Europol head of cybercrime says borders pose challenge to police.
Only "around 100" kingpins are behind the all the world’s cybercrime, according to the head of Europol’s cybercrime centre, Troels Oerting.
"We roughly know who they are. If we can take them out of the equation then the rest will fall down," he said in an interview with the BBC.
"Criminals no longer come to our countries, they commit their crimes from a distance and because of this I cannot use the normal tools to catch them," he added. "I have to work with countries I am not used to working with and that scares me a bit."
Oerting believes that the majority of the cybercrime kingpins are located in the Russian-speaking world, where several large hacking incidents are thought to have originated, including the GameOver Zeus botnet that was taken down by international police over this year.
The police chief said that relations with Russian police were improving, and that he had recently travelled to Moscow to discuss four cybercrime cases that will hopefully lead to arrests and jail sentences.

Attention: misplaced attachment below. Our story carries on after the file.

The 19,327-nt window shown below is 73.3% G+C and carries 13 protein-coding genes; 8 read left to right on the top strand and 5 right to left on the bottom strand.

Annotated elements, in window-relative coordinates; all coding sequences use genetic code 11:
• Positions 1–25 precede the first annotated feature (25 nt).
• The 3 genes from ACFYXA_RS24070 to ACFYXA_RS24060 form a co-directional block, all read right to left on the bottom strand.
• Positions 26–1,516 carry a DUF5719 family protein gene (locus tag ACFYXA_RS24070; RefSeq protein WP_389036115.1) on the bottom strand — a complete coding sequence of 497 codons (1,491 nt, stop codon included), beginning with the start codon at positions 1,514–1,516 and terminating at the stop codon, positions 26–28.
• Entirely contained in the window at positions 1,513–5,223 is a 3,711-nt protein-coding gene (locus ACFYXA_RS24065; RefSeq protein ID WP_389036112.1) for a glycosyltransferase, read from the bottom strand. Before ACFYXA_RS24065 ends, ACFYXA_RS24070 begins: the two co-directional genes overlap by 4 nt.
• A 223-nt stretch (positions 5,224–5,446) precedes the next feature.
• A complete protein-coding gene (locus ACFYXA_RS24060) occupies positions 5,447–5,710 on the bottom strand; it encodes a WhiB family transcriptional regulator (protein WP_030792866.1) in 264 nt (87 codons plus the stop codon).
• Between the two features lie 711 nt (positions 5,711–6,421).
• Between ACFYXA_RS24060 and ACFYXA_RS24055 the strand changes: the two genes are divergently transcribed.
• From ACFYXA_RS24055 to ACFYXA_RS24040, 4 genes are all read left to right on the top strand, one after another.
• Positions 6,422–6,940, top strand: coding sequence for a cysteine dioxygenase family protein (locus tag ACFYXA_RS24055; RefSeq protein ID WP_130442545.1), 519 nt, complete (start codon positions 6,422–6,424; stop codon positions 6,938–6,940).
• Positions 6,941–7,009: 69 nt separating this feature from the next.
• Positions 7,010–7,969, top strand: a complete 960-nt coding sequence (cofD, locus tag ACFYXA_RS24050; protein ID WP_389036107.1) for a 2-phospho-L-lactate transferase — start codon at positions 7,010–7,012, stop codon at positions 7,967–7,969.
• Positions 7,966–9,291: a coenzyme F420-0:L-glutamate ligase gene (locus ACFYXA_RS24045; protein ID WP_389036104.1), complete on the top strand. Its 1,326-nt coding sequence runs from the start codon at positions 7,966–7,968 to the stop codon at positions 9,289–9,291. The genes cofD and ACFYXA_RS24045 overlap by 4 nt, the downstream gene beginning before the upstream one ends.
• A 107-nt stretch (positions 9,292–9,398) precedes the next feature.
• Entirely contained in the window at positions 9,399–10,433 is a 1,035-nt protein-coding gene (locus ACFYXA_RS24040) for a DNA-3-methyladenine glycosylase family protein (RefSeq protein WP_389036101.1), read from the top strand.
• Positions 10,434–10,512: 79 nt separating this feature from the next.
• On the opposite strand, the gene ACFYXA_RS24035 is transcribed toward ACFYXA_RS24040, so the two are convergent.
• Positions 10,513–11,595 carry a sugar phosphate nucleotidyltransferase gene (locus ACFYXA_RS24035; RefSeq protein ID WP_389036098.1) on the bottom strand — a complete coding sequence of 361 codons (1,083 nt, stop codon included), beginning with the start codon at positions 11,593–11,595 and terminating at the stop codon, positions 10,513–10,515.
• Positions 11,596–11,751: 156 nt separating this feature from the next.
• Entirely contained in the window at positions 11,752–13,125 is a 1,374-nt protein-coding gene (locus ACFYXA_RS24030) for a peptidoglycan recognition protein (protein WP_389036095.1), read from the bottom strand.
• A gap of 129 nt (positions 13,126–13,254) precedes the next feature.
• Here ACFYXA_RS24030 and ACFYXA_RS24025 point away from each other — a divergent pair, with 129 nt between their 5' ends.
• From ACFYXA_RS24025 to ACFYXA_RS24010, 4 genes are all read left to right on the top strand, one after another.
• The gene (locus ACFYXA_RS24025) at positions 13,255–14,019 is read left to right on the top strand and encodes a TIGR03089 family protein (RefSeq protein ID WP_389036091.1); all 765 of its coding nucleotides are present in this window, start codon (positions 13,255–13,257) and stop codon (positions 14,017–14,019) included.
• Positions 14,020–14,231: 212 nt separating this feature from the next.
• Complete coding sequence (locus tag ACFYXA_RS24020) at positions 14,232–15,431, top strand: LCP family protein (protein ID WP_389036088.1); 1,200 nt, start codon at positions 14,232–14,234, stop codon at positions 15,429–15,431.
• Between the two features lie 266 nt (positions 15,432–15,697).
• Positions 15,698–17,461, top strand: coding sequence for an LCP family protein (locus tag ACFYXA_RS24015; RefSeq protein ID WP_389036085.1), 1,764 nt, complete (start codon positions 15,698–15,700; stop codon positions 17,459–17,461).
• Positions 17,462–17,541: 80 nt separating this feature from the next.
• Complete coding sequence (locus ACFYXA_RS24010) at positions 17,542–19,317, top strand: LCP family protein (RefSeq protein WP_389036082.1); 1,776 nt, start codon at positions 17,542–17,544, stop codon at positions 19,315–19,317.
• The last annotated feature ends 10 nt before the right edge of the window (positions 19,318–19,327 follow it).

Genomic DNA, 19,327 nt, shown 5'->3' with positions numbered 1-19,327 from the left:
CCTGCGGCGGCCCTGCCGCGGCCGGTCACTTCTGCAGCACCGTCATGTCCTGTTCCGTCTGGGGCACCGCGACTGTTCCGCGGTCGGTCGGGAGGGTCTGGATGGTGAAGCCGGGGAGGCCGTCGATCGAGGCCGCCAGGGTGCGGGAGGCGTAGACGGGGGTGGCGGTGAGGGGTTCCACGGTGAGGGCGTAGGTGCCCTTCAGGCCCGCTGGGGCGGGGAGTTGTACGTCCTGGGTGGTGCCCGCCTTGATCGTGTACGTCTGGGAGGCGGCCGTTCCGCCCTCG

In later remarks he also discussed the public debate over privacy, in criticisms similar to those made by the Federal Bureau of Investigation (FBI) director James Comey against Silicon Valley’s improving privacy measures.
"There is confusion among the good guys on the internet between anonymity and privacy. I don’t think they are the same," Oerting said. "I think that you have right to privacy but that doesn’t mean that you have the right to anonymity.
"Imagine in the physical world if you were not able to open the trunk of a car if you had a suspicion that there were weapons or drugs inside… we would never accept this."